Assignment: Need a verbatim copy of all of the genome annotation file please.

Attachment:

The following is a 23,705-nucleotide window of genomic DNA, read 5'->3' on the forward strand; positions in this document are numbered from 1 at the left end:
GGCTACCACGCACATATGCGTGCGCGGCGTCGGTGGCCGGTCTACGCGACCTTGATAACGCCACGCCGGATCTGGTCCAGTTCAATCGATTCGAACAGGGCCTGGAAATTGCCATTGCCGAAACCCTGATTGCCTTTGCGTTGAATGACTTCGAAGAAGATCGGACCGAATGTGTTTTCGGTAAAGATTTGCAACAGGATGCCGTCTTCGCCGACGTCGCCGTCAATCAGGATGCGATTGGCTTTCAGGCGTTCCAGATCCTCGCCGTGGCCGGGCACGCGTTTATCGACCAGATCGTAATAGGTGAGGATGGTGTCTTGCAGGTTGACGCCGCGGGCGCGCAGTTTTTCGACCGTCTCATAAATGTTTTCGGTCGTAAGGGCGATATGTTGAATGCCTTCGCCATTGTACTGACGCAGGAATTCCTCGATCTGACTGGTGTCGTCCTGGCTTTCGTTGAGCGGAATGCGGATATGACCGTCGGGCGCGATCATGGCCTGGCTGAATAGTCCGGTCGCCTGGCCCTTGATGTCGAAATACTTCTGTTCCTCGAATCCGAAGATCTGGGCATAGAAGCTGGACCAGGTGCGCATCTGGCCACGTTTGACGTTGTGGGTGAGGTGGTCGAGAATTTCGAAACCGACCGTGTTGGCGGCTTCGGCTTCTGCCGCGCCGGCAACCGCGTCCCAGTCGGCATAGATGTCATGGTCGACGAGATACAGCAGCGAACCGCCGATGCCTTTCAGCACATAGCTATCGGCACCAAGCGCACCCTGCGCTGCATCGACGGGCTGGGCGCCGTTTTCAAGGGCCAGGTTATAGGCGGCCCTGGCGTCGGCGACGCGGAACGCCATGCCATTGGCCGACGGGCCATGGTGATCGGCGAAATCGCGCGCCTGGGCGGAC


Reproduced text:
The following is a 23,705-nucleotide window of genomic DNA, read 5'->3' on the forward strand; positions in this document are numbered from 1 at the left end:
GGCTACCACGCACATATGCGTGCGCGGCGTCGGTGGCCGGTCTACGCGACCTTGATAACGCCACGCCGGATCTGGTCCAGTTCAATCGATTCGAACAGGGCCTGGAAATTGCCATTGCCGAAACCCTGATTGCCTTTGCGTTGAATGACTTCGAAGAAGATCGGACCGAATGTGTTTTCGGTAAAGATTTGCAACAGGATGCCGTCTTCGCCGACGTCGCCGTCAATCAGGATGCGATTGGCTTTCAGGCGTTCCAGATCCTCGCCGTGGCCGGGCACGCGTTTATCGACCAGATCGTAATAGGTGAGGATGGTGTCTTGCAGGTTGACGCCGCGGGCGCGCAGTTTTTCGACCGTCTCATAAATGTTTTCGGTCGTAAGGGCGATATGTTGAATGCCTTCGCCATTGTACTGACGCAGGAATTCCTCGATCTGACTGGTGTCGTCCTGGCTTTCGTTGAGCGGAATGCGGATATGACCGTCGGGCGCGATCATGGCCTGGCTGAATAGTCCGGTCGCCTGGCCCTTGATGTCGAAATACTTCTGTTCCTCGAATCCGAAGATCTGGGCATAGAAGCTGGACCAGGTGCGCATCTGGCCACGTTTGACGTTGTGGGTGAGGTGGTCGAGAATTTCGAAACCGACCGTGTTGGCGGCTTCGGCTTCTGCCGCGCCGGCAACCGCGTCCCAGTCGGCATAGATGTCATGGTCGACGAGATACAGCAGCGAACCGCCGATGCCTTTCAGCACATAGCTATCGGCACCAAGCGCACCCTGCGCTGCATCGACGGGCTGGGCGCCGTTTTCAAGGGCCAGGTTATAGGCGGCCCTGGCGTCGGCGACGCGGAACGCCATGCCATTGGCCGACGGGCCATGGTGATCGGCGAAATCGCGCGCCTGGGCGGAC